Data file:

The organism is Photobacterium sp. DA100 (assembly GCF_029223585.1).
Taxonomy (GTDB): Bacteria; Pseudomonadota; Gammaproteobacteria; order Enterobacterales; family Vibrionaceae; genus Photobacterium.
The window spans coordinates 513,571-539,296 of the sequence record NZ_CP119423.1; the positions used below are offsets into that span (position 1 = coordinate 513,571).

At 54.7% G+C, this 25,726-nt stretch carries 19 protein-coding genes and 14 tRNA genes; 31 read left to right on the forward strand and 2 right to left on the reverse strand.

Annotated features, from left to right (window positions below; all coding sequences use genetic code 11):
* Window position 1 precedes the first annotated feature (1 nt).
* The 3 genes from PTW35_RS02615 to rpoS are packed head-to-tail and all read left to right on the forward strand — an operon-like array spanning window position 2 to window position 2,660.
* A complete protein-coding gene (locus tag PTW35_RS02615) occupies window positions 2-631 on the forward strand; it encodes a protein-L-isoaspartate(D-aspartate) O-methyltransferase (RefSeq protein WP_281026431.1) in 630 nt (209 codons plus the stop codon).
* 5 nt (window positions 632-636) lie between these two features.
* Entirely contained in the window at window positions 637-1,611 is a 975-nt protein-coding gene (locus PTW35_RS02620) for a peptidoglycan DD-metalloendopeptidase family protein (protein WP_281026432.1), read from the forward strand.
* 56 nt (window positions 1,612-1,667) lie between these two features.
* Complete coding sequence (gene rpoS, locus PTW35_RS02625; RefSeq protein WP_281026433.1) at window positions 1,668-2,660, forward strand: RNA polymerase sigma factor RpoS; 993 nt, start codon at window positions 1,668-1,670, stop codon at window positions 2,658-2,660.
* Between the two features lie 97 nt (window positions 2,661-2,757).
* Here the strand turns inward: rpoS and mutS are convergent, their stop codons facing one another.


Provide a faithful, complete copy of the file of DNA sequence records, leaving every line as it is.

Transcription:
The organism is Photobacterium sp. DA100 (assembly GCF_029223585.1).
Taxonomy (GTDB): Bacteria; Pseudomonadota; Gammaproteobacteria; order Enterobacterales; family Vibrionaceae; genus Photobacterium.
The window spans coordinates 513,571-539,296 of the sequence record NZ_CP119423.1; the positions used below are offsets into that span (position 1 = coordinate 513,571).

At 54.7% G+C, this 25,726-nt stretch carries 19 protein-coding genes and 14 tRNA genes; 31 read left to right on the forward strand and 2 right to left on the reverse strand.

Annotated features, from left to right (window positions below; all coding sequences use genetic code 11):
* Window position 1 precedes the first annotated feature (1 nt).
* The 3 genes from PTW35_RS02615 to rpoS are packed head-to-tail and all read left to right on the forward strand — an operon-like array spanning window position 2 to window position 2,660.
* A complete protein-coding gene (locus tag PTW35_RS02615) occupies window positions 2-631 on the forward strand; it encodes a protein-L-isoaspartate(D-aspartate) O-methyltransferase (RefSeq protein WP_281026431.1) in 630 nt (209 codons plus the stop codon).
* 5 nt (window positions 632-636) lie between these two features.
* Entirely contained in the window at window positions 637-1,611 is a 975-nt protein-coding gene (locus PTW35_RS02620) for a peptidoglycan DD-metalloendopeptidase family protein (protein WP_281026432.1), read from the forward strand.
* 56 nt (window positions 1,612-1,667) lie between these two features.
* Complete coding sequence (gene rpoS, locus PTW35_RS02625; RefSeq protein WP_281026433.1) at window positions 1,668-2,660, forward strand: RNA polymerase sigma factor RpoS; 993 nt, start codon at window positions 1,668-1,670, stop codon at window positions 2,658-2,660.
* Between the two features lie 97 nt (window positions 2,661-2,757).
* Here the strand turns inward: rpoS and mutS are convergent, their stop codons facing one another.